# Brownian bridge and first hitting times

1. Feb 6, 2013

### Tetef

Hi,

Letting $W$ be a standard brownian motion, we define the first hitting times
$T_{a}=inf\{t:W(t)=a\}$ with $a<0$
and
$T_{b}=inf\{t:W(t)=b\}$ with $b>0$

The probability of one hitting time being before an other is :
$P\{T_{a}<T_{b}\}=\frac{b}{b-a}$

I'm looking for this probability in the case of a brownian bridge :
$P\{T_{a}<T_{b} | W(t)=x\}$ with $x<a$

Could some one help me please?

Thx !

2. Feb 6, 2013

### mathman

Your question looks confusing. Your last statement has x < a. Also did you mean W(0) = x? Your T definitions use t also.

3. Feb 6, 2013

### Tetef

I did mean what I wrote,

A standard brownian motion has $W(0)=0$

I use $t$ in the definition $T_{a}=inf\{t:W(t)=a\}$to say the first hitting times are defined as : $T_{a}$ is the smallest time $t$ where the brownian motion does hit the level $a$ i.e. $W(t)=a$

In the expression of the probability $P\{T_{a}<T_{b}|W(t)=x\}$, $t$ is the 'time of one observation'.
If you look for $P\{T_{a}<t\}$, you're looking for the probability for $W$ to hit a level $a$ before $t$ ($t$ being the end of the observation).

Here, in the expression $P\{T_{a}<T_{b}|W(t)=x\}$, I'm looking for the probability for one hitting time to be before the other, knowing that at the time $t$, the brownian motion will be equal to $x$, i.e. $W(t)=x$; and thus form a brownian bridge between $0$ at time $0$ ($W(0)=0$) and $x$ at time $t$ ($W(t)=x$)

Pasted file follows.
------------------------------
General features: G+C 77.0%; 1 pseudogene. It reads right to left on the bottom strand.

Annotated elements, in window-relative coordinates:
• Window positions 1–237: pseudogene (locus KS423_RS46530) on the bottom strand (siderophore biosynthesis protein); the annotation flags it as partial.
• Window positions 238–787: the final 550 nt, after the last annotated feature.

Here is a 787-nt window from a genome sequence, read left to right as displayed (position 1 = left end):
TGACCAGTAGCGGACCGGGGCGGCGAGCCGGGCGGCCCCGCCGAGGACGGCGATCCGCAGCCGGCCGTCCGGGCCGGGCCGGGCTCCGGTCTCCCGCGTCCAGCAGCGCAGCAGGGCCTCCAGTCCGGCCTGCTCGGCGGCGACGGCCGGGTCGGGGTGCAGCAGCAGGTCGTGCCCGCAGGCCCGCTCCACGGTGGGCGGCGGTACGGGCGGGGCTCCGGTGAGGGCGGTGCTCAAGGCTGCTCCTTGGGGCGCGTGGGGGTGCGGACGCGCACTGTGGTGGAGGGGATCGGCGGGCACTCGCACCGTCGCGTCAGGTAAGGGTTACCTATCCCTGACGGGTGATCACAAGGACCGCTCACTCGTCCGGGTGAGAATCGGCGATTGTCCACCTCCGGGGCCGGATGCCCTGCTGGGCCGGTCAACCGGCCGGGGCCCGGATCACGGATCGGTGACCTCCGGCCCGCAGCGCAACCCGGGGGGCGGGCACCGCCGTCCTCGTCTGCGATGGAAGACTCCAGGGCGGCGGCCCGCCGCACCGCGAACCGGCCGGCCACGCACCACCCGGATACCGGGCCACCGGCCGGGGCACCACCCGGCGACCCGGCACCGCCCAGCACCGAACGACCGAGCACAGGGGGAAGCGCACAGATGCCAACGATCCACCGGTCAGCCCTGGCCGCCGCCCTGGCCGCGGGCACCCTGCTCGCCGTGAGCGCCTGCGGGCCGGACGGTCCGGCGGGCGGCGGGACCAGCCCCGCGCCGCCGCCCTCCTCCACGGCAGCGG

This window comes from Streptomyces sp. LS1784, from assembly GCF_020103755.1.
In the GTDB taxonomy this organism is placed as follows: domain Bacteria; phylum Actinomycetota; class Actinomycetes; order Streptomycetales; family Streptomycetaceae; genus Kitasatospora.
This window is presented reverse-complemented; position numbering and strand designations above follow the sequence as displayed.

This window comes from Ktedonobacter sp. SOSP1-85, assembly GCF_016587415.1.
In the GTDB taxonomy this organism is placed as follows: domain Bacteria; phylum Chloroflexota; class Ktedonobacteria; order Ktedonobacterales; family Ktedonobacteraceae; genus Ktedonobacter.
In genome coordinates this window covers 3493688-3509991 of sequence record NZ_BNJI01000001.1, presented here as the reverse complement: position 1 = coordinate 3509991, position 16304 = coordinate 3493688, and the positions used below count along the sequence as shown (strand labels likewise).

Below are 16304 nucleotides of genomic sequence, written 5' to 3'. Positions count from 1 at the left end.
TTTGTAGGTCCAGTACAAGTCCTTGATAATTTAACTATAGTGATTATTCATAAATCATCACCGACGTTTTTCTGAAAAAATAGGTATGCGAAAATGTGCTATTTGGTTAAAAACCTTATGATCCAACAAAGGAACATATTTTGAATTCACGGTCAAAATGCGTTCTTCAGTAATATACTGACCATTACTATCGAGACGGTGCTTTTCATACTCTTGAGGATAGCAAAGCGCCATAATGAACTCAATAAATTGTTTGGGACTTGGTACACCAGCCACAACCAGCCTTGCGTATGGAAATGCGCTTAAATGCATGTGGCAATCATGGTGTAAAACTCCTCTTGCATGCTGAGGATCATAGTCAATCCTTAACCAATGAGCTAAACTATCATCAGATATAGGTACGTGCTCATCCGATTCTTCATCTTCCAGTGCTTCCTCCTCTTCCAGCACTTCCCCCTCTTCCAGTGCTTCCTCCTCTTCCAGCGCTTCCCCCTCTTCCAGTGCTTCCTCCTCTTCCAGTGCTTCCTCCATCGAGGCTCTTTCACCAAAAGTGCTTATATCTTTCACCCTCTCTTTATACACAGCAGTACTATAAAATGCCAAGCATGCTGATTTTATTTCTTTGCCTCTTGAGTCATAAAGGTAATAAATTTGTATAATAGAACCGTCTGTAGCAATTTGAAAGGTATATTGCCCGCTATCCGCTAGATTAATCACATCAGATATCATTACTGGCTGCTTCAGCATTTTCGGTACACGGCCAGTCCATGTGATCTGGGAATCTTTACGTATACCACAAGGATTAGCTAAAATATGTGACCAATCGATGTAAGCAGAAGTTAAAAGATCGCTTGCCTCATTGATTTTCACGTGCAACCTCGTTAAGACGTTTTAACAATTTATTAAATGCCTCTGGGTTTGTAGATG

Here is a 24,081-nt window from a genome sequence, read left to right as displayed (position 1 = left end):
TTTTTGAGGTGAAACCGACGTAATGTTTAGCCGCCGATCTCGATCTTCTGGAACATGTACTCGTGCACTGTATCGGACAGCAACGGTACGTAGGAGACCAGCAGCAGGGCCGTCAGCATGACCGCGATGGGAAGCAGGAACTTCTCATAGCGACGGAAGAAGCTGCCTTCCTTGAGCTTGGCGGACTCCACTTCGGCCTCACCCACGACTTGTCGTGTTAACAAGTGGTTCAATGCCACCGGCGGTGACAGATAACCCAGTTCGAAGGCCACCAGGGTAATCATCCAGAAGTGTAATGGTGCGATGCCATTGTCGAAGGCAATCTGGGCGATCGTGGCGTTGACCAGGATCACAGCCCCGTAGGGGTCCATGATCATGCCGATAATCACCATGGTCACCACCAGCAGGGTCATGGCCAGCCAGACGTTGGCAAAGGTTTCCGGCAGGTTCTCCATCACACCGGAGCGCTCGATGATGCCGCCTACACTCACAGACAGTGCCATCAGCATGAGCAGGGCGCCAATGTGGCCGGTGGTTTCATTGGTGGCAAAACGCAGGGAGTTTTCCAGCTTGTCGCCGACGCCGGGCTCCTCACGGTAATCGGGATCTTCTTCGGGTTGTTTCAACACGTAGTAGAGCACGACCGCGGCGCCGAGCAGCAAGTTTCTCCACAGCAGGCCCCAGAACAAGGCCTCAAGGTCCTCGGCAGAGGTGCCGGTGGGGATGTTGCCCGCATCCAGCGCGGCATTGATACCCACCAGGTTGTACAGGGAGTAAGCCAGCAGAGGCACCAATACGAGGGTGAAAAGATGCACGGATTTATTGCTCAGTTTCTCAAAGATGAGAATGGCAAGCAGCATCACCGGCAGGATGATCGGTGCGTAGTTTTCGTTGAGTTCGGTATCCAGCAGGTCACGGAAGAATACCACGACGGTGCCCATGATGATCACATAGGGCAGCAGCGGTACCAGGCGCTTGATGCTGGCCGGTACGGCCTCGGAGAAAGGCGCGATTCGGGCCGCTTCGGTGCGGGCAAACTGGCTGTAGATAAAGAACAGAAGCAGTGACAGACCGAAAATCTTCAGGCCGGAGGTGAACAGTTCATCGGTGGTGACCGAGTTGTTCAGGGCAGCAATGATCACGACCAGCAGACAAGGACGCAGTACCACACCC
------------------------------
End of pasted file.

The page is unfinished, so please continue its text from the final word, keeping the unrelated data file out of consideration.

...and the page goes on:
$P\{T_{a}<T_{b}|W(t)=x\}$ could be asked for $x\inℝ$.
In my case I have $x<a$. This implies, by continuity of the brownian motion, that $T_{a}$ does exist before $t$. It might make it simpler, it might not...

Last edited: Feb 6, 2013
4. Feb 6, 2013

### Tetef

I don't know if it's any use but, I've thought of this :

$P\{T_{a}<T_{b}|W(t)=x\}=\frac{p\{T_{a}<T_{b}\cap W(t)=x\}}{p\{W(t)=x\}}$

where capital $P$ are probabilities and small $p$ are probability density functions.

we know :
$p\{W(t)=x\}=\frac{1}{\sqrt{2\pi t}}exp( -\frac{x^2}{2t})$

we don't know :
$p\{T_{a}<T_{b}\cap W(t)=x\}$

but we know that :
$\int^{+∞}_{-∞} p\{T_{a}<T_{b}\cap W(t)=x\}dx=\frac{b}{b-a}$
Is that right?

5. Feb 7, 2013

### mathman

I have not studied this problem in any detail, so I don't know if I can be of any further help.